Difference between revisions of "Christianization of the Roman Empire"

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Revision as of 02:27, 16 March 2016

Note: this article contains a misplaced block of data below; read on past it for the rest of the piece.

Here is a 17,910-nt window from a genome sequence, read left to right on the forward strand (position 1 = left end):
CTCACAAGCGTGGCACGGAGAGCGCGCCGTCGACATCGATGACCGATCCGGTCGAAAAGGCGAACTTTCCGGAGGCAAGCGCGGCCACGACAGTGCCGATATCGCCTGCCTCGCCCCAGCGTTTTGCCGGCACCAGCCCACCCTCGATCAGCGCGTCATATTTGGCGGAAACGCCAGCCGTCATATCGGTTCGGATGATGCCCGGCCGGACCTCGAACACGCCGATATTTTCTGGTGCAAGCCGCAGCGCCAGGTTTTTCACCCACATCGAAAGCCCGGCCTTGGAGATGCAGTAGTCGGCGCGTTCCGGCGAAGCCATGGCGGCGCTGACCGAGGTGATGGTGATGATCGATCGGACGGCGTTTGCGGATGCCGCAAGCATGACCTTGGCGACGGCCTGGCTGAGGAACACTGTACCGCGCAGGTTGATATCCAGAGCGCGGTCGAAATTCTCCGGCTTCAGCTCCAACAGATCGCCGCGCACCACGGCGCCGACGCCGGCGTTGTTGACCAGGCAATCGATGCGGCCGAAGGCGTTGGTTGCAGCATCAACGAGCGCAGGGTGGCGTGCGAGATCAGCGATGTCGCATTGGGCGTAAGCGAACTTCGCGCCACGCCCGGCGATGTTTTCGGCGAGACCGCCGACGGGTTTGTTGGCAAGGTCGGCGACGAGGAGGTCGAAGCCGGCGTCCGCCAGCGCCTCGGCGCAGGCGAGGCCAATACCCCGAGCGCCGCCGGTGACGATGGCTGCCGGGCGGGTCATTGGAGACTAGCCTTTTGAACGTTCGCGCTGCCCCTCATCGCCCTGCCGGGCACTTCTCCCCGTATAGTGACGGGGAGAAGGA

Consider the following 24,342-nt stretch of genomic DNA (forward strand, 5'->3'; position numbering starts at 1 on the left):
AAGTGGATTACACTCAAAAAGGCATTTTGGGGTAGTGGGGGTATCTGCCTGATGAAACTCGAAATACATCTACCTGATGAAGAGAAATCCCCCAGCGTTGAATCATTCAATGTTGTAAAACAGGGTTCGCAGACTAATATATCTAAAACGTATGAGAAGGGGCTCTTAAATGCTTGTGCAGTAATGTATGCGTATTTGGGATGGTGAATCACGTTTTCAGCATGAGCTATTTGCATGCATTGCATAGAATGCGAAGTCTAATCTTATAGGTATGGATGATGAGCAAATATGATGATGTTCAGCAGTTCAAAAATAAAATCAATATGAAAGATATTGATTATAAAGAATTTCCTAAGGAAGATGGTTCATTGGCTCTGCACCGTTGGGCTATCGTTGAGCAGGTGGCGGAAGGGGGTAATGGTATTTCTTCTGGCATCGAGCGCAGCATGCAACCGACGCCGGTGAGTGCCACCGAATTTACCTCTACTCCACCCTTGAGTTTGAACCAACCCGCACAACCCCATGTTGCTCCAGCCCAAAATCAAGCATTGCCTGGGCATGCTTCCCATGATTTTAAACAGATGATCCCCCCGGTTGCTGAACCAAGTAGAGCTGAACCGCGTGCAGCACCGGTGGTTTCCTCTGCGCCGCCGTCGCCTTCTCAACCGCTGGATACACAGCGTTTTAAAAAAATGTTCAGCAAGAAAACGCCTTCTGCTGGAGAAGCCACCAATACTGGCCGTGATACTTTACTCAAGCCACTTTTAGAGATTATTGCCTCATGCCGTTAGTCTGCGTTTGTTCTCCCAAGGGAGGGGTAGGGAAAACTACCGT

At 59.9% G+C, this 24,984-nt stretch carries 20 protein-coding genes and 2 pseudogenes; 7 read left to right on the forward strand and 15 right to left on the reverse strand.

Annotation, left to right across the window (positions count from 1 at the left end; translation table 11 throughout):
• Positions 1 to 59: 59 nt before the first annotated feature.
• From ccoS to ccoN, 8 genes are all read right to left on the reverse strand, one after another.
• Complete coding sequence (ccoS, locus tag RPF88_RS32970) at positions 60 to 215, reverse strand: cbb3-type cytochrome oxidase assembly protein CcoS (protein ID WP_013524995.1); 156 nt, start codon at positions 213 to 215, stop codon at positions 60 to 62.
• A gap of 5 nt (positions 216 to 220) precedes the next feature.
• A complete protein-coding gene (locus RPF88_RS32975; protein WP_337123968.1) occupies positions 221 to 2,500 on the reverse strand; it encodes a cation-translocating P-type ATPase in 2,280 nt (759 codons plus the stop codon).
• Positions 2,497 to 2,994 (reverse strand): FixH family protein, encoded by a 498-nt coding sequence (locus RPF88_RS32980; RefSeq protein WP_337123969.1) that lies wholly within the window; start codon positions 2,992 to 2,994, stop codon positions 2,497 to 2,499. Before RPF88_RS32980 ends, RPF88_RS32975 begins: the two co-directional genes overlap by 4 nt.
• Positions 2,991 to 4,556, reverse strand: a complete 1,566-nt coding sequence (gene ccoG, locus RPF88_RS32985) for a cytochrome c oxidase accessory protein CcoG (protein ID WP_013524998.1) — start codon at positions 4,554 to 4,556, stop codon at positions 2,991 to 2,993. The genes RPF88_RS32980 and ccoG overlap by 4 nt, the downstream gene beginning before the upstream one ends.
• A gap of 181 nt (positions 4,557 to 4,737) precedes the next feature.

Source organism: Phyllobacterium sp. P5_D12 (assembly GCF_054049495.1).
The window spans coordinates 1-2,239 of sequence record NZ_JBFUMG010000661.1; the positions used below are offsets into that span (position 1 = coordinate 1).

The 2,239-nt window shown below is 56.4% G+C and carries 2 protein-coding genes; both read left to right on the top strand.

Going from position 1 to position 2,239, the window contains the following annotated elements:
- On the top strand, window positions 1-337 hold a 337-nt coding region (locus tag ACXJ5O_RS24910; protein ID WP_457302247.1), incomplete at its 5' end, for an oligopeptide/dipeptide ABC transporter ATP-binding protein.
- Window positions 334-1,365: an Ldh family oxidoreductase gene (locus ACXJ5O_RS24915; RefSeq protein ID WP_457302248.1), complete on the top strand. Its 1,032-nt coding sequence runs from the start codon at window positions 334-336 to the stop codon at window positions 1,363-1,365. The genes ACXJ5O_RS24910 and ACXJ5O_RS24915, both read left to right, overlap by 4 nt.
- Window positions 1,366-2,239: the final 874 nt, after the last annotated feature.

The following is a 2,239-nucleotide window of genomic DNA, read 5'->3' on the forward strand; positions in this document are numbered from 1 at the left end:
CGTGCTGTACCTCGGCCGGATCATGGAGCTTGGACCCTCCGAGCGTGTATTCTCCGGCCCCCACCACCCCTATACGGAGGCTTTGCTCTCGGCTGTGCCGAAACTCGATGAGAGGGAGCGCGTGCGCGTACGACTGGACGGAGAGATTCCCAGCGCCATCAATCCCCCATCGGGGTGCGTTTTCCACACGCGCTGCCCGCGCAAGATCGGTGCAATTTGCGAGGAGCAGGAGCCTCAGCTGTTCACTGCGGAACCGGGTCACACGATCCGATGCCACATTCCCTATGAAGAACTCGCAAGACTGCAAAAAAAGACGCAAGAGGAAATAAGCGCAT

The Christianization of the Roman Empire was formally legalized by Emperor Constantine on October 28, 312, when reportedly, the empire saw evidence for God prior to a battle. To him, just as God had called Moses to lead the Israelites to the Promised Land, God had intervened in human history to insure Constantine's victory at the Milvian Bridge. This was a central moment in western history - convincing the emperor of Rome of the legitimacy of Christianity, and sparking the subsequent legalization, and promotion to dominant faith in the Empire of Christianity during the fourth century. Indeed, Constantine, in 313, issued the Edict of Milan which granted toleration for Christianity, a vast improvement from the days of persecution of Christianity. Towards his end, Constantine became imperial patron for Christianity. Although Christianity would not become the official religion of Rome until later in the fourth century, Christianity and Rome would never be the same after the time of Constantine.

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